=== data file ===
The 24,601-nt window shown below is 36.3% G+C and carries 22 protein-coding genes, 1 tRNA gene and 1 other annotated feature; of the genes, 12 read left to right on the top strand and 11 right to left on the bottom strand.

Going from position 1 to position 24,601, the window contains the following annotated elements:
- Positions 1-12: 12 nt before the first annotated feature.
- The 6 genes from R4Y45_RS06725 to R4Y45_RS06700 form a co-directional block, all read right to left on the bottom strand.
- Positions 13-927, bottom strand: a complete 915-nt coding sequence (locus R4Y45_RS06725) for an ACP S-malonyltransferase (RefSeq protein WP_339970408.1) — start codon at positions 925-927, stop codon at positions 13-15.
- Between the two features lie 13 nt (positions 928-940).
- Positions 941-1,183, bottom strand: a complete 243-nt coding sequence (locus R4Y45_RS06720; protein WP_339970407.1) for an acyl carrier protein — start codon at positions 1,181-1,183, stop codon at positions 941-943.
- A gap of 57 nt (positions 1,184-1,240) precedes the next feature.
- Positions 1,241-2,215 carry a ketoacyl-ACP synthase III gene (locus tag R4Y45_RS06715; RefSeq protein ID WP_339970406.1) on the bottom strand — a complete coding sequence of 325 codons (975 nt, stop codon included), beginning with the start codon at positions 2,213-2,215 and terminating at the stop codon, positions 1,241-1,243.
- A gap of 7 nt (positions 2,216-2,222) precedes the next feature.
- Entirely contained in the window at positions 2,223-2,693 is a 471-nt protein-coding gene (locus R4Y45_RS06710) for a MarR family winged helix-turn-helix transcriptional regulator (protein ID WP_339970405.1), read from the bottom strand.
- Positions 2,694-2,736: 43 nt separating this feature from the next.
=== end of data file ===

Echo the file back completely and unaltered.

The 24,601-nt window shown below is 36.3% G+C and carries 22 protein-coding genes, 1 tRNA gene and 1 other annotated feature; of the genes, 12 read left to right on the top strand and 11 right to left on the bottom strand.

Going from position 1 to position 24,601, the window contains the following annotated elements:
- Positions 1-12: 12 nt before the first annotated feature.
- The 6 genes from R4Y45_RS06725 to R4Y45_RS06700 form a co-directional block, all read right to left on the bottom strand.
- Positions 13-927, bottom strand: a complete 915-nt coding sequence (locus R4Y45_RS06725) for an ACP S-malonyltransferase (RefSeq protein WP_339970408.1) — start codon at positions 925-927, stop codon at positions 13-15.
- Between the two features lie 13 nt (positions 928-940).
- Positions 941-1,183, bottom strand: a complete 243-nt coding sequence (locus R4Y45_RS06720; protein WP_339970407.1) for an acyl carrier protein — start codon at positions 1,181-1,183, stop codon at positions 941-943.
- A gap of 57 nt (positions 1,184-1,240) precedes the next feature.
- Positions 1,241-2,215 carry a ketoacyl-ACP synthase III gene (locus tag R4Y45_RS06715; RefSeq protein ID WP_339970406.1) on the bottom strand — a complete coding sequence of 325 codons (975 nt, stop codon included), beginning with the start codon at positions 2,213-2,215 and terminating at the stop codon, positions 1,241-1,243.
- A gap of 7 nt (positions 2,216-2,222) precedes the next feature.
- Entirely contained in the window at positions 2,223-2,693 is a 471-nt protein-coding gene (locus R4Y45_RS06710) for a MarR family winged helix-turn-helix transcriptional regulator (protein ID WP_339970405.1), read from the bottom strand.
- Positions 2,694-2,736: 43 nt separating this feature from the next.